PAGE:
It was mesmerizing to watch your technique throughout the process. Can you elaborate on your technique and methodology?
This was the first map I’ve ever painted that is quite this rich in data. This process was 100% a learning curve. Viewing the end product as more of a pastiche and compilation of maps instead of an infographic gave me a bit of confidence. My goal was to show county results contrasted with lines of the congressional districts to highlight cracking, packing, and also more generally- the entire country as this network of divisions and connections.
I compiled all of the 2018 election data onto county maps of each state for reference in determining the hue and value for each.
I scaled the US Gov county map in QGIS and then Illustrator, printed it on a large format printer, and traced it all onto a 99” x 55” roll of watercolor paper.
Working across the United States I painted each range of values at a time.
I completed the painting in a very focused three months.
Where can we see it?
The exhibit was set to open March 2020, the opening night was cancelled as the country locked down and was never opened to the public. After the shooting of Breonna Taylor and subsequent marches, Metro Hall has remained closed (it is the seat of the government in Louisville, containing the mayor’s office etc.) Just last month the museum / hotel 21C Louisville generously moved all of the work to their galleries where it will be up until January of 2021.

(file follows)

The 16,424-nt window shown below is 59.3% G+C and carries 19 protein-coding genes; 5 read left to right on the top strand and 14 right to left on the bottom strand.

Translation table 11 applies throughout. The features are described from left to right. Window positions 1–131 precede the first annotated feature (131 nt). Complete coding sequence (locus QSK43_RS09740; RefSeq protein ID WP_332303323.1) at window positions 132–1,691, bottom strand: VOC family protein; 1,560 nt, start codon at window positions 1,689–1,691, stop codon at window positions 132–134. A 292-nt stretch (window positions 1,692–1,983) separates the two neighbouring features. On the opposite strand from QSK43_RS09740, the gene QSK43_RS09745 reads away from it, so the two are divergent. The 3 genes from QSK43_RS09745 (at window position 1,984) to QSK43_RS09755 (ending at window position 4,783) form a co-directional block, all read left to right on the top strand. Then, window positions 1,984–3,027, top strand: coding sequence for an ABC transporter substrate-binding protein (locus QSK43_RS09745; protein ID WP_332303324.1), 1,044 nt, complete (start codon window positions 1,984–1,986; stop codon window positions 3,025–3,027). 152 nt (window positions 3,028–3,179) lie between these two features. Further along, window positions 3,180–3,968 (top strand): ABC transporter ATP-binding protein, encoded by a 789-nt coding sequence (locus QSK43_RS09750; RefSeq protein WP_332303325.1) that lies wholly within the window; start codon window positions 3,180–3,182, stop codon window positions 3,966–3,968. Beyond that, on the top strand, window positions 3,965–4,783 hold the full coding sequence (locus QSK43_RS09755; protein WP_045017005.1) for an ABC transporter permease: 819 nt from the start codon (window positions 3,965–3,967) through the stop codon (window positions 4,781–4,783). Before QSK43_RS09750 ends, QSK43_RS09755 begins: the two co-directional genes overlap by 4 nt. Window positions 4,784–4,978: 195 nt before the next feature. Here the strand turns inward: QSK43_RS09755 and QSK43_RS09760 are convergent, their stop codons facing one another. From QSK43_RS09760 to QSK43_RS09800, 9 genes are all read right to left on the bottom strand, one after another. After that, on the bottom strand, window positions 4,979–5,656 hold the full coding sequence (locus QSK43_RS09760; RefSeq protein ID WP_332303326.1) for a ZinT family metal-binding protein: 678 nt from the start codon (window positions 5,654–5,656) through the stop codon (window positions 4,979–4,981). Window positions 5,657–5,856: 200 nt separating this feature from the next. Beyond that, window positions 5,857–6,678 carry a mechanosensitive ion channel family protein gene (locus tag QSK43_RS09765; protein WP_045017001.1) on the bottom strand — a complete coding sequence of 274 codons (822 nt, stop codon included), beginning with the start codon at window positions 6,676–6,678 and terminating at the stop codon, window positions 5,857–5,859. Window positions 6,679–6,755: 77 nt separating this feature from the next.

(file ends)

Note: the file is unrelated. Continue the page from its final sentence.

What other map stuff are you interested in?
It’s been fascinating to learn more about the culture around mapping- from the technical GIS to those collecting, archiving, and sharing historic maps. Ours is such an interesting time when we have better access to historic maps online and we have never understood the earth so clearly. I’m really interested in all maps as archives of vernacular and viewpoints of self and others.
My work is in flux at the moment. My main project for almost the last ten years has been to walk around NYC collecting trash to compile onto large scale block by block maps of each borough. I’ve finished and exhibited 71 Square Miles, a map of Brooklyn. The others are now indefinitely paused because of the pandemic. I will finish those but plan to leave and come back another time when I don’t have to worry about not getting sick quite so much.
I’m not entirely sure what types of mapping I’d like to do next but it will hopefully involve bridging aspects of our communal lives with the land and each other.
The intersection of art and maps can be tough for people trained in mapping, but not design. Tell us about your experience fusing them, coming from a design background?
The physicality of creating maps is what draws me to the work. Finding orientation in a place through movements of my hand gives me a feeling of empathy and wonder at the world. In a larger sense I find a connection between my art practice and maps in the design of my life. Though I was trained as a graphic designer and use those skills regularly, those principles transcend all of our lives down to what we pay attention to, how we spend our time, and how we move through the world. Mapping has given me the focus to see the world and I’ve been privileged to share that vision through colors.
Any inspirations or advice to give our technical mapping audience on interjecting art into their work?
Visualizing a process or the feeling of an end product is typically where my projects begin, though I think the main aspect of realizing any artistic practice is to be aware of what actions most inspire you. My goal is often to think of the craziest / largest / most difficult / most repetitive way to represent an idea which also utilizes a medium representing the concept. Media is where our ideas meet the viewers of our work and it’s difficult but satisfying to find a connection between the reasons for choosing one over another.